This afternoon, a Staten Island grand jury refused to indict New York Police Department officer Daniel Pantaleo in the July 17th killing of Eric Garner, a 43-year-old Black man who died of a heart attack after Pantaleo put Garner in a chokehold, a maneuver illegal for NYPD officers. A medical examiner ruled Garner’s death as due to both the chokehold and restriction of his chest as police officers put their weight on him.
Despite claims that NYPD acted appropriately, a widely circulated video showed police officer conduct in the moments prior to Garner’s death (embedded after the jump).
The video was shot by a witness who tells the camera that Garner had moments before police arrived been breaking up a fight. In the video, a frustrated Garner is seen complaining to officers that he is constantly harassed by police and questioning why they have detained him.
Garner can be heard saying to an officer:
Moments later, officers approach Garner and attempt to arrest him. Garner pulls his hands up while saying “Please, don’t touch me.” That’s when Pantaleo can be seen immediately putting Garner into a chokehold. Garner is then wrestled to the ground by several officers, including Pantaleo who can be seen dangling his full body weight from Garner’s throat. Garner can be heard repeating from underneath the police “I can’t breathe! I can’t breathe!” as another plainsclothes officer uses his hand to force Garner’s face into the sidewalk.
Garner died within minutes of being wrestled to the ground, and a second video shows that police waited seven minutes before initiating CPR.
In an outcome unmistakably similar to what happened two weeks ago in Ferguson, Missouri regarding the shooting death of unarmed teenager Michael Brown by police officer Darren Wilson, a Staten Island grand jury returned a no indictment verdict in Garner’s death after months of testimony. This result is not unlike the vast majority of cases involving a civilian death at the hands of police: 538 reports that news coverage suggest that in most similar incidents, grand juries will fail to indict police officers.
Yet, this status quo disturbs because, as 538 notes, this leaves police officers largely immune from prosecution in the use of lethal force against a suspect, most of whom are statistically likely to be Black. Police are in essence given an unspoken, yet widely understood, free pass to assault — sometimes fatally — Black men and women. Police are in essence judge, jury and executioner — a fact that is revealed when we consider that 1 Black man is killed every 28 hours by police in this country.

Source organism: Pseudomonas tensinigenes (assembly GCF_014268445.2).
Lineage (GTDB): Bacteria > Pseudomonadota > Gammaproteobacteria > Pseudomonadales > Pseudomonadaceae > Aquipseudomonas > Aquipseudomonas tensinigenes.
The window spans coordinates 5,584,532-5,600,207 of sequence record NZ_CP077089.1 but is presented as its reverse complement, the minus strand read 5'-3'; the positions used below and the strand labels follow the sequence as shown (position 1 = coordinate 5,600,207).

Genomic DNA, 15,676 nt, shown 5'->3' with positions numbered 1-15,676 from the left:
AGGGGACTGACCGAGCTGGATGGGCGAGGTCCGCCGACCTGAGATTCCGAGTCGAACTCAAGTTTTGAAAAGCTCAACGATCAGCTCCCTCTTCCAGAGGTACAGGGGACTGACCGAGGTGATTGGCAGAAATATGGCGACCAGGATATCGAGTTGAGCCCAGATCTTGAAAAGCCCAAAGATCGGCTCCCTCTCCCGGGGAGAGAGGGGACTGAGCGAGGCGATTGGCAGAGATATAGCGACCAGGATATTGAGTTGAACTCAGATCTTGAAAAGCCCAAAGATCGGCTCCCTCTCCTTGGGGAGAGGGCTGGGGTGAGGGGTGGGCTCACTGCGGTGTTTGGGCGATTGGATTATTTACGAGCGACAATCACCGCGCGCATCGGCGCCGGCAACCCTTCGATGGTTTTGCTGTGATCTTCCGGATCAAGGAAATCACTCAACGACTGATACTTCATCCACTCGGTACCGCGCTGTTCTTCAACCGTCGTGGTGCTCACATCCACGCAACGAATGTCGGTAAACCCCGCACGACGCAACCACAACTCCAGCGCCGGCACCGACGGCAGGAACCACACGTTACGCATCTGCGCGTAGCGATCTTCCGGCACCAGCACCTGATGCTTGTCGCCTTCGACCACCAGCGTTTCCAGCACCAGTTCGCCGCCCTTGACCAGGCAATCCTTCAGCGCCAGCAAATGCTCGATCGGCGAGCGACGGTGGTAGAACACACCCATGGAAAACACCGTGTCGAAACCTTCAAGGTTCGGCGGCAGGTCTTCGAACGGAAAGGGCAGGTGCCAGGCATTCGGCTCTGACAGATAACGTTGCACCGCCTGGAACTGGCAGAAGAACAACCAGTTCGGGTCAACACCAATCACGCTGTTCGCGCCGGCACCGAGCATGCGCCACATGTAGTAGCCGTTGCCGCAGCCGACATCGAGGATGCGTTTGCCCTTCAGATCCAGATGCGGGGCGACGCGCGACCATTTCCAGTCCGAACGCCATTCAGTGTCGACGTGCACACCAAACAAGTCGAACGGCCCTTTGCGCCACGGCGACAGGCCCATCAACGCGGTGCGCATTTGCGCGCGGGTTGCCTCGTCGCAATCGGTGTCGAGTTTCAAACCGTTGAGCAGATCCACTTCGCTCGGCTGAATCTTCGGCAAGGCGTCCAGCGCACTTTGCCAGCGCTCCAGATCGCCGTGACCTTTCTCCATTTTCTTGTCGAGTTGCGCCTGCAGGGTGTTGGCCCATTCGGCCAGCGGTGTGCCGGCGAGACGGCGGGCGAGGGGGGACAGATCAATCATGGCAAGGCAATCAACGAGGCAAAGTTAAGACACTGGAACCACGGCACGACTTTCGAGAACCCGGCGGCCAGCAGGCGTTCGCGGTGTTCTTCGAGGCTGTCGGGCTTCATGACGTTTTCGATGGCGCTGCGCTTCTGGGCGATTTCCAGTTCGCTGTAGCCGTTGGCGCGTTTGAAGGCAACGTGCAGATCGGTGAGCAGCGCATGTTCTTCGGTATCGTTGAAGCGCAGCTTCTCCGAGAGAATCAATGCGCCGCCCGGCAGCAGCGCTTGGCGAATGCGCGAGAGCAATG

While most have cited Eric Garner’s final words — “I can’t breathe. I can’t breathe.” — I think it is Garner’s statements moments before those that should really be considered: in them, Garner pleads with officers to stop harassing him. He begs police to leave him alone so that he can mind his own business. He refers to a pattern of excessive scrutiny and harassment. It is a pointed reminder that life for Eric Garner was a life under siege.
In the aftermath of the Ferguson grand jury decision — which elected not to indict Darren Wilson — the President urged Congress to set aside $263 million dollars to equip every police officer in the country with a body camera, an effort supported by Mike Brown’s family. And certainly a body camera worn by Officer Wilson might have offered visual and audio documentation of the circumstances surrounding Mike Brown’s death. It might have confirmed that Mike Brown was shot to death while attempting to put his hands up and surrender, a fact agreed upon by the vast majority of witnesses who testified in the killing. It might have reconciled the discrepancies in the various accounts of what happened, such as how Wilson says he was hit on one side of his face while his injuries appear on the other side.
While police-worn body cameras are both a necessary and a common sense solution, it is still also just a band-aid solution that neglects a deeper, societal problem in this country: our ongoing disrespect, dehumanization, and fear of the Black body.
A video camera did not protect Eric Garner. It did not protect Tamir Rice, Darren Hunt, or John Crawford — all unarmed Black boys and men whose deaths in fatal shootings by police were caught on surveillance video. It did not protect Armand Bennett, who was shot in the head by officer Lisa Lewis who wore a body camera and turned it off before turning her gun on Bennett.
Police-worn body cameras can help advocate for the victims of police killings by establishing the circumstances of a death. A police-worn body camera can make it more difficult for police to cover-up the circumstances of a Black person’s death. A police-worn body camera can show the true ugliness of police brutality, a reality that the vast majority of Americans — privileged by both skin and income — rarely witness firsthand.
But, one thing a police-worn body camera cannot do is make police respect and value Black lives.
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